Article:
Data from three studies raises hopes on potential COVID-19 vaccine


NEW DELHI | JULY 21, 2020:

Early data obtained from three potential COVID-19 vaccine trials on July 20 have provided hope that a vaccine can train the immune system to recognize and fight COVID-19 without serious side effects.

However, experts are not sure whether the results will protect the billions of people and put an end to the global pandemic.

A vaccine developed by British drugmaker AstraZeneca in collaboration with Oxford University induced an immune response in all participants who received the doses without any side effects.

Meanwhile, a vaccine developed by CanSinoBiologics Inc and China's military research unit induced an immune response in most of the 508 healthy volunteers.

However, 77 percent of the volunteers experienced minor side effects.

Both the AstraZeneca and CanSino vaccines use a harmless cold virus known as adenovirus to carry genetic material from the COVID-19 virus into the body.

"Overall, the results of both trials are broadly similar and promising," said Naor Bar-Zeev and William Moss – two vaccine experts from Johns Hopkins Bloomberg School of Public Health.

However, the CanSino candidate showed signs that people who had previously been exposed to the particular adenovirus in its vaccine had a reduced immune response.

According to the study authors, this is "the biggest obstacle" for the vaccine to overcome.

The Oxford/AstraZeneca vaccine is one of 150 vaccines in development globally. It is also considered the most advanced.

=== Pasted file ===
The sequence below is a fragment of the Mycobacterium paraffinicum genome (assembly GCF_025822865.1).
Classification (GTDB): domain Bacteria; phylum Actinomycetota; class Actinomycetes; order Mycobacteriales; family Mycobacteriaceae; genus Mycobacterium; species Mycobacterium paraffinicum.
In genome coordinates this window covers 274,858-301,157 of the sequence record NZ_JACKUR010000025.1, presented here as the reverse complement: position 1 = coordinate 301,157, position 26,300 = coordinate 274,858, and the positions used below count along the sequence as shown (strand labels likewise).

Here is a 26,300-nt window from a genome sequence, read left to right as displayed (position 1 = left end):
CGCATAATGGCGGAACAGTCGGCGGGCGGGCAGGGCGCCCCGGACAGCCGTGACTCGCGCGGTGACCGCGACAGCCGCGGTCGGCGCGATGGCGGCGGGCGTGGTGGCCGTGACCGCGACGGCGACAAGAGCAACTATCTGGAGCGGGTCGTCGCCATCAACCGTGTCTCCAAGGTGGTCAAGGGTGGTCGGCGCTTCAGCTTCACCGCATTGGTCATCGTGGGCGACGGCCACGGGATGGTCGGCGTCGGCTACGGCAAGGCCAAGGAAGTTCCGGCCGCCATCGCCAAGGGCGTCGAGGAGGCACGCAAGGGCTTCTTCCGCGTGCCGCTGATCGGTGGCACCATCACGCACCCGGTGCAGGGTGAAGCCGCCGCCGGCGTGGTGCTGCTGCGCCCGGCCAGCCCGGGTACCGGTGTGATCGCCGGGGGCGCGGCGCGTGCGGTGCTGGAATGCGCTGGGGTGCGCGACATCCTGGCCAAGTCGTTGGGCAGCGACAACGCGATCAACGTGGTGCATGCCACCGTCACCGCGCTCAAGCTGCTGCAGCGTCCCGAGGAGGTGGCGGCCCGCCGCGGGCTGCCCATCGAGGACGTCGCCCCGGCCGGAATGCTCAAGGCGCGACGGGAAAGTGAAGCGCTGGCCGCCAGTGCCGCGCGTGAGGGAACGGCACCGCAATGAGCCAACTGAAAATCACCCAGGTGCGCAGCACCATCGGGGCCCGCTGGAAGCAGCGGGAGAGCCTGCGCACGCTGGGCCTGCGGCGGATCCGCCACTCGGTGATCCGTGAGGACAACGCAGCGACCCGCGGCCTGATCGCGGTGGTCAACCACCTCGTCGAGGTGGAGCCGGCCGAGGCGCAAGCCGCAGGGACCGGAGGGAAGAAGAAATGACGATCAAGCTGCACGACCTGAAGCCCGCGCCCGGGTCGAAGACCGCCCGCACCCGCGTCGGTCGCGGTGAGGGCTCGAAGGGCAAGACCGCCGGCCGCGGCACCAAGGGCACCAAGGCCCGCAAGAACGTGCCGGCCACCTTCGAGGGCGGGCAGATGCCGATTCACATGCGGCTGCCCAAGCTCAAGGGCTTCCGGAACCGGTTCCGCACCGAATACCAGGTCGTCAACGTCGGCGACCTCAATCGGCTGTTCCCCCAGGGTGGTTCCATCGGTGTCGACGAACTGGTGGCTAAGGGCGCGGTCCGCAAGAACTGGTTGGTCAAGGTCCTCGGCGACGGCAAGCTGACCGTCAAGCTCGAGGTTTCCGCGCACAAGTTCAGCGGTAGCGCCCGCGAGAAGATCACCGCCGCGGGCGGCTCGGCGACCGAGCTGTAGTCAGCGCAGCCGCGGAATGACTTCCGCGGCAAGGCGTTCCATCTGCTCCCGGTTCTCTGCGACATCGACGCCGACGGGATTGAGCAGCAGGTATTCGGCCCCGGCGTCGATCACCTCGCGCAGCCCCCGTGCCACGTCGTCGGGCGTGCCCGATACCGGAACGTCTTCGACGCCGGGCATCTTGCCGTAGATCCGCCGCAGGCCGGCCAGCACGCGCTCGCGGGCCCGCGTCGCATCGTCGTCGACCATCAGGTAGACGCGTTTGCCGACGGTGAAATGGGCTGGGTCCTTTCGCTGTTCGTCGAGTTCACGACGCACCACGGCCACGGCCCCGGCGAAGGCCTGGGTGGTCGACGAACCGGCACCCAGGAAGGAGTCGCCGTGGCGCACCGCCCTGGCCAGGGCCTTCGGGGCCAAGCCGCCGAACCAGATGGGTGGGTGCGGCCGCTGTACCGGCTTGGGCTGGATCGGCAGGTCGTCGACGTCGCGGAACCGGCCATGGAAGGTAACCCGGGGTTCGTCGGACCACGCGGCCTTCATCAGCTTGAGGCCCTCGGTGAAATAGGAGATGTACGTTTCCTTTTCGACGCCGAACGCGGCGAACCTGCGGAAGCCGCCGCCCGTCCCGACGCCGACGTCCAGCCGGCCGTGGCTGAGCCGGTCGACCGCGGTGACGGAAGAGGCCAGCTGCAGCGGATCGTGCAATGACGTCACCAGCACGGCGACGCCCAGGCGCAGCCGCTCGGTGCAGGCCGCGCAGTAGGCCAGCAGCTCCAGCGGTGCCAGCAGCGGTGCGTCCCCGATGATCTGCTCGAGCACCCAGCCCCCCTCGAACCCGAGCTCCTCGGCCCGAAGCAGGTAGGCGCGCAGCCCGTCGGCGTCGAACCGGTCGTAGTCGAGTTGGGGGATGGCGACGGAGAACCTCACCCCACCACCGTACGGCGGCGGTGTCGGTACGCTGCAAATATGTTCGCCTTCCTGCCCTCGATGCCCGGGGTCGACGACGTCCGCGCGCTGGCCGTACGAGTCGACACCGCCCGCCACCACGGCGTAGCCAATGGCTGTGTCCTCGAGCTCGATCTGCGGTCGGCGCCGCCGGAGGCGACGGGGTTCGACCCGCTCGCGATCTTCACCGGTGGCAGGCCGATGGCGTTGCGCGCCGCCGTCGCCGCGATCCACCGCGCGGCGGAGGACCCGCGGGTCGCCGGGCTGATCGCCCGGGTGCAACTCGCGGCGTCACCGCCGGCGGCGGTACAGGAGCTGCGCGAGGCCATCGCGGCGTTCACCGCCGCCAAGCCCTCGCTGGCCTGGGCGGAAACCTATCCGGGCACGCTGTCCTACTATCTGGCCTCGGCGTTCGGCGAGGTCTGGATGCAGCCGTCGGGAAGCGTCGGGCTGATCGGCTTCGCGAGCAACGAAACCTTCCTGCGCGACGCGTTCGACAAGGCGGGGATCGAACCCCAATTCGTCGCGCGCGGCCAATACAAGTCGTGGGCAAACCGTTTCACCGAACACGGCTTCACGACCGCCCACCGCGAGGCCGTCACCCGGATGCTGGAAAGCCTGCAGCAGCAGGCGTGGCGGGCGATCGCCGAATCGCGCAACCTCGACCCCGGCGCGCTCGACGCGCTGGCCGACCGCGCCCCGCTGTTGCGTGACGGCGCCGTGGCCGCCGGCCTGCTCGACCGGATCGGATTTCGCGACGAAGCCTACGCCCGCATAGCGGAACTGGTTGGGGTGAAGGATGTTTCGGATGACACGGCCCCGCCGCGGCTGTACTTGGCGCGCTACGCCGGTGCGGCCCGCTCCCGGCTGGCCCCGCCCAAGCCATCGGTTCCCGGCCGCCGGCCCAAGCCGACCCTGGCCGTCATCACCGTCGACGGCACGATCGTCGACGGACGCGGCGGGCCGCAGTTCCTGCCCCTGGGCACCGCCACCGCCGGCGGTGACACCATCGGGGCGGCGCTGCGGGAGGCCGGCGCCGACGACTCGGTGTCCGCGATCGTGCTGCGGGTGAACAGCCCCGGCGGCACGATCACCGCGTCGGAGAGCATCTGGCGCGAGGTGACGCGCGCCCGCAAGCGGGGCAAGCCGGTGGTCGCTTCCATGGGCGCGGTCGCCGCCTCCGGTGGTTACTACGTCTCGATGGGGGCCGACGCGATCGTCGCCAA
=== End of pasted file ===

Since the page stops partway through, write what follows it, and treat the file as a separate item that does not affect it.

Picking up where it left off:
Meanwhile, German biotech BioNTech and US drugmaker Pfizer Inc released details on a different type of vaccines that uses ribonucleic acid (RNA) – a polymeric molecule essential in various biological roles in coding, decoding, regulation and expression of genes.

The vaccine directs the cells to make proteins that mimic the outer surface of the COVID-19 virus. The body is then able to recognize the virus-like proteins as foreign invaders and can mount an immune response against the actual virus.

The vaccine-induced virus-neutralizing antibodies in volunteers who were given two doses.

This announcement comes in the wake of Moderna Inc's vaccine trial last week which also showed promising early results. Moderna's vaccine also uses a messenger RNA platform.

"It is encouraging that all these vaccines seem to induce antibodies in people," said former World Health Organization (WHO) Assistant Director-General, Marie-Paule Kieny, of the French research institute Inserm.

"This proves that science is moving forward very quickly, which is a good sign," Kieny added.

It is a fact that just 6 percent of vaccine candidates end up making it to market after years of testing.

Vaccine makers are attempting to bypass this through faster trials and by manufacturing the vaccines even before they prove successful.

Quite a few manufacturers have US government backing to come up with a vaccine by the end of the year.

The Oxford/AstraZeneca vaccine is one of 150 vaccines in development globally. It is also considered the most advanced.

Late-stage trials are being performed in Brazil and South Africa will soon begin in the United States.